7 Lenses That Really Changed the Photography Game this Year

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Lens innovation over the past few years has mostly focused on pure image quality. But it’s obvious that we’re at a point where both cameras and lenses these days are so good it doesn’t matter. So lens manufacturers have needed to do something else to make them all much better. With that said, new innovations have produced better lenses, and allowed photographers to have even more creative freedom when working with them.

We went through our reviews and found a bunch that have come up this year.

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Understanding the Difference Between Terrible Photos and Something You Just Don’t Like

Chris Gampat The Phoblographer Martin Parr's Raw Food images (3 of 3)ISO 8001-160 sec at f - 2.0

Most photographers go about trying to become better by starting out with putting their work online. They share via Instagram, 500px, Flickr, Reddit, Facebook Groups, etc. Depending on where you venture into, the levels of toxicity may vary. You could be a portrait photographer posting an image for critique online but actually just be critiqued by a landscape photographer. And for a few seconds, you’ll sit there and read a glaring, sharp tongued remark about your image and how terrible it is. But in all honestly, your image probably isn’t terrible at all–it’s probably just something that person doesn’t like at all.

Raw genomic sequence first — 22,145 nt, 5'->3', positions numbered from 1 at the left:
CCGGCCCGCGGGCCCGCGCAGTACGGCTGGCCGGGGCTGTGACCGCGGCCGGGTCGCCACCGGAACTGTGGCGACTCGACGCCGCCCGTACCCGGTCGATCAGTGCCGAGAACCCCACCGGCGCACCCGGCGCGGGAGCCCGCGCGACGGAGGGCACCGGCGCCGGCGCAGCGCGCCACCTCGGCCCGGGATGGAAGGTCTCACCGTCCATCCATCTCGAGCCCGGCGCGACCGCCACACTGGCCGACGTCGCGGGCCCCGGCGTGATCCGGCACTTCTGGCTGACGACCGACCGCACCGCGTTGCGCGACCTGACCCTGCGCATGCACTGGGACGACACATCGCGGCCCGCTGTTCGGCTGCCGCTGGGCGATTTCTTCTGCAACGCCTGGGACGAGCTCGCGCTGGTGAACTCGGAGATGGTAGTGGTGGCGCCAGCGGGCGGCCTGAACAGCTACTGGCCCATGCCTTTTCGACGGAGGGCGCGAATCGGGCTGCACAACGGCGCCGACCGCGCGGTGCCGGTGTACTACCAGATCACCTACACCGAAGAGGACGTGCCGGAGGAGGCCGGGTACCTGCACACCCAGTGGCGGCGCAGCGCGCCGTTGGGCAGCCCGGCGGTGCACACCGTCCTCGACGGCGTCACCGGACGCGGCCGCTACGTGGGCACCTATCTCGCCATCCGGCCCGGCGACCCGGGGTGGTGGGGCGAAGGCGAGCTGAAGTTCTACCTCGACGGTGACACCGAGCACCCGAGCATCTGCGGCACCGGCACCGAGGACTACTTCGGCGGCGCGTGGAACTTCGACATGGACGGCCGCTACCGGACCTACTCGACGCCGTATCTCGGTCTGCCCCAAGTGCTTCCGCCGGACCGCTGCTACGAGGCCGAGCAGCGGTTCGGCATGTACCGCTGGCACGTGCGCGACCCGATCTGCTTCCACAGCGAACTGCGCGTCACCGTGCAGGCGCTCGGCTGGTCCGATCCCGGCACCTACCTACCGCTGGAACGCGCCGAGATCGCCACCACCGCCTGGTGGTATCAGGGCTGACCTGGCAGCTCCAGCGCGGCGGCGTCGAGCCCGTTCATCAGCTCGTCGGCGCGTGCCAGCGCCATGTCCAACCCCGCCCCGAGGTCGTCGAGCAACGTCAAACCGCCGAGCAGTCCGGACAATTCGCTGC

The first time this happened to me was in college; except that it wasn’t online–it was in a classroom. Photojournalism 101 was the course I was taking and I was assigned to do a project on some sort of important happening in my college. Like many other people that attended that class, my work was ripped apart by the professor. It’s one thing for someone to hide behind some sort of online avatar and spew nothing bit acidic hatred towards your photography, but it’s a whole different thing to get it in real life. For what it’s worth, it’s far more demeaning and disheartening.

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The Best MOO Business Cards for Photographers

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Around the photo industry photographers and creatives have often turned to MOO for their business cards. It started years ago when some photographers got those little miniature half-sized cards, then the square cards, then a whole variety of them. Often, they’re a point of conversation amongst photographers, creatives, and anyone that you give your card out to for the reasons that you’re not giving them just any business card but typically one that you’ve thought about and carefully designed yourself.

We checked out some of their wares and found some of the best business cards specifically for photographers. Of course, there is always that NFC device card. But here are some of the better more traditional paper cards.